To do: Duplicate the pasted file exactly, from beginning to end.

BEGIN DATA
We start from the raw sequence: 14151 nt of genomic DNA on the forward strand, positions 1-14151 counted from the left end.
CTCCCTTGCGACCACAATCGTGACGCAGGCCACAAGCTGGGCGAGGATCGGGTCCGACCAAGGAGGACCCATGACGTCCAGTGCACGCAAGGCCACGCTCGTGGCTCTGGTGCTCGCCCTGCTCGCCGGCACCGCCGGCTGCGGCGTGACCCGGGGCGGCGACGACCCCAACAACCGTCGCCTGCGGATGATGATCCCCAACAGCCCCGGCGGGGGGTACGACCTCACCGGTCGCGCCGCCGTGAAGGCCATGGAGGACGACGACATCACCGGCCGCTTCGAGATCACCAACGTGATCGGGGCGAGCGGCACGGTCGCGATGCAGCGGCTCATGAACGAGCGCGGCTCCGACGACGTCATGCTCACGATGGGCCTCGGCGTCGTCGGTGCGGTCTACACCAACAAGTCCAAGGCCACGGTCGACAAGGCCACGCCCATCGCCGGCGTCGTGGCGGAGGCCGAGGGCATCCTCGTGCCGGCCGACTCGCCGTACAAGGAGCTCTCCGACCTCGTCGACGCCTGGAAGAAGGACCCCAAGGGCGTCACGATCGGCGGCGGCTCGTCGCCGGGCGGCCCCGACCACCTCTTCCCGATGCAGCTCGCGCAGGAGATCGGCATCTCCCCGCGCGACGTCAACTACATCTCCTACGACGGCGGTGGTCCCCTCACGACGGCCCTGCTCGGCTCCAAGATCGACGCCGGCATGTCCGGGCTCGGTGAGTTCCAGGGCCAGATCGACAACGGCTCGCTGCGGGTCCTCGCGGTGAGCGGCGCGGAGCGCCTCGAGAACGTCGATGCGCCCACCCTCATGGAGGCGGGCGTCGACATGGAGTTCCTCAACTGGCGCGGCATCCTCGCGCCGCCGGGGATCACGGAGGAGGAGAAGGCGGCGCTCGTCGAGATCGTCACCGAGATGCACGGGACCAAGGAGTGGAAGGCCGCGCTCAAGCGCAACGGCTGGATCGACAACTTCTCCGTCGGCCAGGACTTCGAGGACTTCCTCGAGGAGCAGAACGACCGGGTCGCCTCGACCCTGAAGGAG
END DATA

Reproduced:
We start from the raw sequence: 14151 nt of genomic DNA on the forward strand, positions 1-14151 counted from the left end.
CTCCCTTGCGACCACAATCGTGACGCAGGCCACAAGCTGGGCGAGGATCGGGTCCGACCAAGGAGGACCCATGACGTCCAGTGCACGCAAGGCCACGCTCGTGGCTCTGGTGCTCGCCCTGCTCGCCGGCACCGCCGGCTGCGGCGTGACCCGGGGCGGCGACGACCCCAACAACCGTCGCCTGCGGATGATGATCCCCAACAGCCCCGGCGGGGGGTACGACCTCACCGGTCGCGCCGCCGTGAAGGCCATGGAGGACGACGACATCACCGGCCGCTTCGAGATCACCAACGTGATCGGGGCGAGCGGCACGGTCGCGATGCAGCGGCTCATGAACGAGCGCGGCTCCGACGACGTCATGCTCACGATGGGCCTCGGCGTCGTCGGTGCGGTCTACACCAACAAGTCCAAGGCCACGGTCGACAAGGCCACGCCCATCGCCGGCGTCGTGGCGGAGGCCGAGGGCATCCTCGTGCCGGCCGACTCGCCGTACAAGGAGCTCTCCGACCTCGTCGACGCCTGGAAGAAGGACCCCAAGGGCGTCACGATCGGCGGCGGCTCGTCGCCGGGCGGCCCCGACCACCTCTTCCCGATGCAGCTCGCGCAGGAGATCGGCATCTCCCCGCGCGACGTCAACTACATCTCCTACGACGGCGGTGGTCCCCTCACGACGGCCCTGCTCGGCTCCAAGATCGACGCCGGCATGTCCGGGCTCGGTGAGTTCCAGGGCCAGATCGACAACGGCTCGCTGCGGGTCCTCGCGGTGAGCGGCGCGGAGCGCCTCGAGAACGTCGATGCGCCCACCCTCATGGAGGCGGGCGTCGACATGGAGTTCCTCAACTGGCGCGGCATCCTCGCGCCGCCGGGGATCACGGAGGAGGAGAAGGCGGCGCTCGTCGAGATCGTCACCGAGATGCACGGGACCAAGGAGTGGAAGGCCGCGCTCAAGCGCAACGGCTGGATCGACAACTTCTCCGTCGGCCAGGACTTCGAGGACTTCCTCGAGGAGCAGAACGACCGGGTCGCCTCGACCCTGAAGGAG